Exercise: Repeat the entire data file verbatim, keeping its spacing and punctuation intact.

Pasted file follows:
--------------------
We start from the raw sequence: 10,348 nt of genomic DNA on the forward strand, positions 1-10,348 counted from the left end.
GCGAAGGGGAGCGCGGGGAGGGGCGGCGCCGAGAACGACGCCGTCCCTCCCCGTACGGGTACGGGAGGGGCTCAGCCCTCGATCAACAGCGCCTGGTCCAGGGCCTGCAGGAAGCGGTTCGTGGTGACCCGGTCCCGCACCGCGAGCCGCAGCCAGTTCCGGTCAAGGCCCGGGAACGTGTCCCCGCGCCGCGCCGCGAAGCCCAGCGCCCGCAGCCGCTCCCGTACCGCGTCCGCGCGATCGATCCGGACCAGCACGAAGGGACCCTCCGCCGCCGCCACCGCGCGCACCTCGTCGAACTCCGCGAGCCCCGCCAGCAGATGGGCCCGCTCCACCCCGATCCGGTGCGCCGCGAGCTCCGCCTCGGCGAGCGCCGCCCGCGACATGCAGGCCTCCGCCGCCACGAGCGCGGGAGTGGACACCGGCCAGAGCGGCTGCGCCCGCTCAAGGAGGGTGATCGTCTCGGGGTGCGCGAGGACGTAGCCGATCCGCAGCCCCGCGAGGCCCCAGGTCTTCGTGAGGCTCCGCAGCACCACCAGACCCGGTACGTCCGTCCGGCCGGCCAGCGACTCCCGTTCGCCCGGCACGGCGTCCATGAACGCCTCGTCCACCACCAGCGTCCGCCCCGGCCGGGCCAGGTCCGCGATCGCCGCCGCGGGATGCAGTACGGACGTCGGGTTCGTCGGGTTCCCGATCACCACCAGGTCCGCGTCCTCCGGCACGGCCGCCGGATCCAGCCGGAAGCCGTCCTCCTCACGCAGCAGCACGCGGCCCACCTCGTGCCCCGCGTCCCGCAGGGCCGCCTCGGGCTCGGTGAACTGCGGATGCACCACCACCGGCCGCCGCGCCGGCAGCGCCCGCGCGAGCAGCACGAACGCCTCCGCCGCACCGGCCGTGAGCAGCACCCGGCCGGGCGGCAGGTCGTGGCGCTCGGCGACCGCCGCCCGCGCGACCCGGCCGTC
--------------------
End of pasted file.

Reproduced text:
We start from the raw sequence: 10,348 nt of genomic DNA on the forward strand, positions 1-10,348 counted from the left end.
GCGAAGGGGAGCGCGGGGAGGGGCGGCGCCGAGAACGACGCCGTCCCTCCCCGTACGGGTACGGGAGGGGCTCAGCCCTCGATCAACAGCGCCTGGTCCAGGGCCTGCAGGAAGCGGTTCGTGGTGACCCGGTCCCGCACCGCGAGCCGCAGCCAGTTCCGGTCAAGGCCCGGGAACGTGTCCCCGCGCCGCGCCGCGAAGCCCAGCGCCCGCAGCCGCTCCCGTACCGCGTCCGCGCGATCGATCCGGACCAGCACGAAGGGACCCTCCGCCGCCGCCACCGCGCGCACCTCGTCGAACTCCGCGAGCCCCGCCAGCAGATGGGCCCGCTCCACCCCGATCCGGTGCGCCGCGAGCTCCGCCTCGGCGAGCGCCGCCCGCGACATGCAGGCCTCCGCCGCCACGAGCGCGGGAGTGGACACCGGCCAGAGCGGCTGCGCCCGCTCAAGGAGGGTGATCGTCTCGGGGTGCGCGAGGACGTAGCCGATCCGCAGCCCCGCGAGGCCCCAGGTCTTCGTGAGGCTCCGCAGCACCACCAGACCCGGTACGTCCGTCCGGCCGGCCAGCGACTCCCGTTCGCCCGGCACGGCGTCCATGAACGCCTCGTCCACCACCAGCGTCCGCCCCGGCCGGGCCAGGTCCGCGATCGCCGCCGCGGGATGCAGTACGGACGTCGGGTTCGTCGGGTTCCCGATCACCACCAGGTCCGCGTCCTCCGGCACGGCCGCCGGATCCAGCCGGAAGCCGTCCTCCTCACGCAGCAGCACGCGGCCCACCTCGTGCCCCGCGTCCCGCAGGGCCGCCTCGGGCTCGGTGAACTGCGGATGCACCACCACCGGCCGCCGCGCCGGCAGCGCCCGCGCGAGCAGCACGAACGCCTCCGCCGCACCGGCCGTGAGCAGCACCCGGCCGGGCGGCAGGTCGTGGCGCTCGGCGACCGCCGCCCGCGCGACCCGGCCGTC